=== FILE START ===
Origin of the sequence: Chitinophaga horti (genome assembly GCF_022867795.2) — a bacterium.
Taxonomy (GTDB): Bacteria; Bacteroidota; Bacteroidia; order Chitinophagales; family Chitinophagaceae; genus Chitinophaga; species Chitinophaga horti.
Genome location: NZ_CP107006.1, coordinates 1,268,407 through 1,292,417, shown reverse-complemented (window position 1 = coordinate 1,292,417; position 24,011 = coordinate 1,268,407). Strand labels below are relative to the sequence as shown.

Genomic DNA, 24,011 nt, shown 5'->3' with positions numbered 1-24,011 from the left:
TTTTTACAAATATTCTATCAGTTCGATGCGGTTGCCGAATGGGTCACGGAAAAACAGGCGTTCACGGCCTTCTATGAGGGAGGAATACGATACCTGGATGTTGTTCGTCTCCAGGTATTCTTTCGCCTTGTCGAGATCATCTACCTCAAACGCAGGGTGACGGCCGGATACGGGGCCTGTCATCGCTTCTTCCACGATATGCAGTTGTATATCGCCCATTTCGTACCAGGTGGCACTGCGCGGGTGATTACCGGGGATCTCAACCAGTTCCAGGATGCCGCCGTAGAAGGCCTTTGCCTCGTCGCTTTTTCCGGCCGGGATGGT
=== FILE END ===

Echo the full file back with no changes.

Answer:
Origin of the sequence: Chitinophaga horti (genome assembly GCF_022867795.2) — a bacterium.
Taxonomy (GTDB): Bacteria; Bacteroidota; Bacteroidia; order Chitinophagales; family Chitinophagaceae; genus Chitinophaga; species Chitinophaga horti.
Genome location: NZ_CP107006.1, coordinates 1,268,407 through 1,292,417, shown reverse-complemented (window position 1 = coordinate 1,292,417; position 24,011 = coordinate 1,268,407). Strand labels below are relative to the sequence as shown.

Genomic DNA, 24,011 nt, shown 5'->3' with positions numbered 1-24,011 from the left:
TTTTTACAAATATTCTATCAGTTCGATGCGGTTGCCGAATGGGTCACGGAAAAACAGGCGTTCACGGCCTTCTATGAGGGAGGAATACGATACCTGGATGTTGTTCGTCTCCAGGTATTCTTTCGCCTTGTCGAGATCATCTACCTCAAACGCAGGGTGACGGCCGGATACGGGGCCTGTCATCGCTTCTTCCACGATATGCAGTTGTATATCGCCCATTTCGTACCAGGTGGCACTGCGCGGGTGATTACCGGGGATCTCAACCAGTTCCAGGATGCCGCCGTAGAAGGCCTTTGCCTCGTCGCTTTTTCCGGCCGGGATGGT